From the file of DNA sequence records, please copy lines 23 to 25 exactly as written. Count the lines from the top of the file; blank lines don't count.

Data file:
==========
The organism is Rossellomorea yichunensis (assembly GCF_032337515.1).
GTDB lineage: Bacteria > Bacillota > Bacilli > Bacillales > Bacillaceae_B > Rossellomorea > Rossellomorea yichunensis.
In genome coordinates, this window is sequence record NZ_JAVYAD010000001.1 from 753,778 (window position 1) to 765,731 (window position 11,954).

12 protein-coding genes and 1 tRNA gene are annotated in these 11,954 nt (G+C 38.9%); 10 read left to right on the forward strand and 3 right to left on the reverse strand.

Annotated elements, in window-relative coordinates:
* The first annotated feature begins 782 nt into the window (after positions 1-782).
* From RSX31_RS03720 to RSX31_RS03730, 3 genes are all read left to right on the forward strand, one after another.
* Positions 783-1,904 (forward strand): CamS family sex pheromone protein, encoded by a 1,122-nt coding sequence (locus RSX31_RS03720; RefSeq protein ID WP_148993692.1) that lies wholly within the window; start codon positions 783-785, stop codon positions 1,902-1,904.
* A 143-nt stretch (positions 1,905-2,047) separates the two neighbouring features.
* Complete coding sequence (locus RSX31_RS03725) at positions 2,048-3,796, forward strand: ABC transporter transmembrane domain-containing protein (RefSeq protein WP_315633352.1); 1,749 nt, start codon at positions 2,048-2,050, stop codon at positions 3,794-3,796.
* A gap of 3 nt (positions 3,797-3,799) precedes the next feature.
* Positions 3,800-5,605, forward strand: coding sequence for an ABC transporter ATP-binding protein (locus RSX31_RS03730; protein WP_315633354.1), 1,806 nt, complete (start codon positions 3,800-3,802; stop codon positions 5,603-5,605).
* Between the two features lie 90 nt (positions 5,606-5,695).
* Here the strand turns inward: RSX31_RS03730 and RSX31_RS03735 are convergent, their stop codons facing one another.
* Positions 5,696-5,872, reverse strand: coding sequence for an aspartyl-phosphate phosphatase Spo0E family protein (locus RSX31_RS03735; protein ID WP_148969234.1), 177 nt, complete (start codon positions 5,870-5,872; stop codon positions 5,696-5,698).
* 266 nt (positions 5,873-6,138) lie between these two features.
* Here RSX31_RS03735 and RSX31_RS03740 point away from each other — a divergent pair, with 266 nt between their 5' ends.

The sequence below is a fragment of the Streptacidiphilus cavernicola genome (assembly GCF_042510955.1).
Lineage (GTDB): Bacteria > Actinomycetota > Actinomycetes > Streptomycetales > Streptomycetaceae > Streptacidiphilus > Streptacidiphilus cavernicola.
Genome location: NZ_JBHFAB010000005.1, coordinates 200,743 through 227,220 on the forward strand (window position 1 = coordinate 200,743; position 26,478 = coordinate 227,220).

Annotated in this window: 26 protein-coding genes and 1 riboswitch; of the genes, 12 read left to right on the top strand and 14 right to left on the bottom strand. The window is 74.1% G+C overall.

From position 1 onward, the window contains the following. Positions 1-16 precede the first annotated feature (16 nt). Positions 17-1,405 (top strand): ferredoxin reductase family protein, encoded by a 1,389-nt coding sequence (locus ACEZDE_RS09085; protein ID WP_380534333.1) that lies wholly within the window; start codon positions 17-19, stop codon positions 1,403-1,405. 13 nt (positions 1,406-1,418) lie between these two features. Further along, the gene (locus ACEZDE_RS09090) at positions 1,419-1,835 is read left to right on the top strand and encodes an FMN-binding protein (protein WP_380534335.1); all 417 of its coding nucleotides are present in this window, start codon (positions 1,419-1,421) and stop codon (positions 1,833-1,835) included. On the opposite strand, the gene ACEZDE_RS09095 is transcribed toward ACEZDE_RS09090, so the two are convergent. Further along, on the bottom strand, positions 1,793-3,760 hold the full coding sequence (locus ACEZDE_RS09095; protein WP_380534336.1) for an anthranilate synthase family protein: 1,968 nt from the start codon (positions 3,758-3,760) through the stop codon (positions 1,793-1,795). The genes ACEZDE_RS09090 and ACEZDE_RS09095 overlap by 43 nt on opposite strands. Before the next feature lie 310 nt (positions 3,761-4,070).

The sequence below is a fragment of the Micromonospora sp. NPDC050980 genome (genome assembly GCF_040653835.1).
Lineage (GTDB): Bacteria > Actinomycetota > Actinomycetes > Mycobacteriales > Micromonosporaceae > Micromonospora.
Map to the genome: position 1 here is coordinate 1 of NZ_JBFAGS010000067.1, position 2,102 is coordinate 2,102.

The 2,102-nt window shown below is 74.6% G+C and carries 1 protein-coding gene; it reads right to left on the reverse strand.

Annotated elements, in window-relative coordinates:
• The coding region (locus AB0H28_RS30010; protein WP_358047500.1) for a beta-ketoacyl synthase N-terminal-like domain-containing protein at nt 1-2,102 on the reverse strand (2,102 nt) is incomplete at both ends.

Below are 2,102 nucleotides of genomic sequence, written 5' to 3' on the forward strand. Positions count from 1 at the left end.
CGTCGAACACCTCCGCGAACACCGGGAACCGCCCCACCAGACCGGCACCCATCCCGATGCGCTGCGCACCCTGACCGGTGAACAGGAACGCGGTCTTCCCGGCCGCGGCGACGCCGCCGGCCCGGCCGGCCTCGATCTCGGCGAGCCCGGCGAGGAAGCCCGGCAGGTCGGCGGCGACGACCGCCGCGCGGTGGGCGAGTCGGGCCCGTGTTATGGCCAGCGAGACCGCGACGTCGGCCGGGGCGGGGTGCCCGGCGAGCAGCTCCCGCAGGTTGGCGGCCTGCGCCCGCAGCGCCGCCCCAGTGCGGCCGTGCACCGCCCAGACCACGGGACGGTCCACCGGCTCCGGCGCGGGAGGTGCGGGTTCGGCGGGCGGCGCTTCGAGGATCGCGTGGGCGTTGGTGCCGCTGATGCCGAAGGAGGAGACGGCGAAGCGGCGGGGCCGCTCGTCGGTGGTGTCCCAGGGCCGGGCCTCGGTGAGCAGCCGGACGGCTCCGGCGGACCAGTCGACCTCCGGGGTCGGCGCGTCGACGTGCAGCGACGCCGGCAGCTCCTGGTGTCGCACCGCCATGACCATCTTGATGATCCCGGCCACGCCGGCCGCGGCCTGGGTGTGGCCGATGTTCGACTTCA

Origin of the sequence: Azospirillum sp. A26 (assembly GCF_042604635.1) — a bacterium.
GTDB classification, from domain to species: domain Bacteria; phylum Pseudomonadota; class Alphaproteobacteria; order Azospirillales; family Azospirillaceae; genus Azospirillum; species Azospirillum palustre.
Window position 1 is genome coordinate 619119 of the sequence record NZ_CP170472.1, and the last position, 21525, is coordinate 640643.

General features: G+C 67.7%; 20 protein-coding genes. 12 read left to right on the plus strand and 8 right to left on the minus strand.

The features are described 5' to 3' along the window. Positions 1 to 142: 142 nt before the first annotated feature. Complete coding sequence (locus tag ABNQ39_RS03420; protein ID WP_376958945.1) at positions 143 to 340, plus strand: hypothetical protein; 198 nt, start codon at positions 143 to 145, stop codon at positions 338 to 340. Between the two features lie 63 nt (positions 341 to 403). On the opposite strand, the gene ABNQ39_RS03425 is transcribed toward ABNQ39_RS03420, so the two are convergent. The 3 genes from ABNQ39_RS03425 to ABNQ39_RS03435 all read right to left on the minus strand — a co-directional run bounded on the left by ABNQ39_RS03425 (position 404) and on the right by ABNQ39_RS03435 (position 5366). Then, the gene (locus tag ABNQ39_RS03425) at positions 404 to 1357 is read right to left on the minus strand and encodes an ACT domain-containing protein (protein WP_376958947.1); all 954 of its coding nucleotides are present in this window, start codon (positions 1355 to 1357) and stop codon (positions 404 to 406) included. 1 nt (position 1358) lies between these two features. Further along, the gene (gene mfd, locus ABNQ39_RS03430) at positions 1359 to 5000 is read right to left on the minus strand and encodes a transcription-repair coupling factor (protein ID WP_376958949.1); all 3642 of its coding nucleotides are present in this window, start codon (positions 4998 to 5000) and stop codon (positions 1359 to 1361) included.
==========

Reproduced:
The sequence below is a fragment of the Micromonospora sp. NPDC050980 genome (genome assembly GCF_040653835.1).
Lineage (GTDB): Bacteria > Actinomycetota > Actinomycetes > Mycobacteriales > Micromonosporaceae > Micromonospora.
Map to the genome: position 1 here is coordinate 1 of NZ_JBFAGS010000067.1, position 2,102 is coordinate 2,102.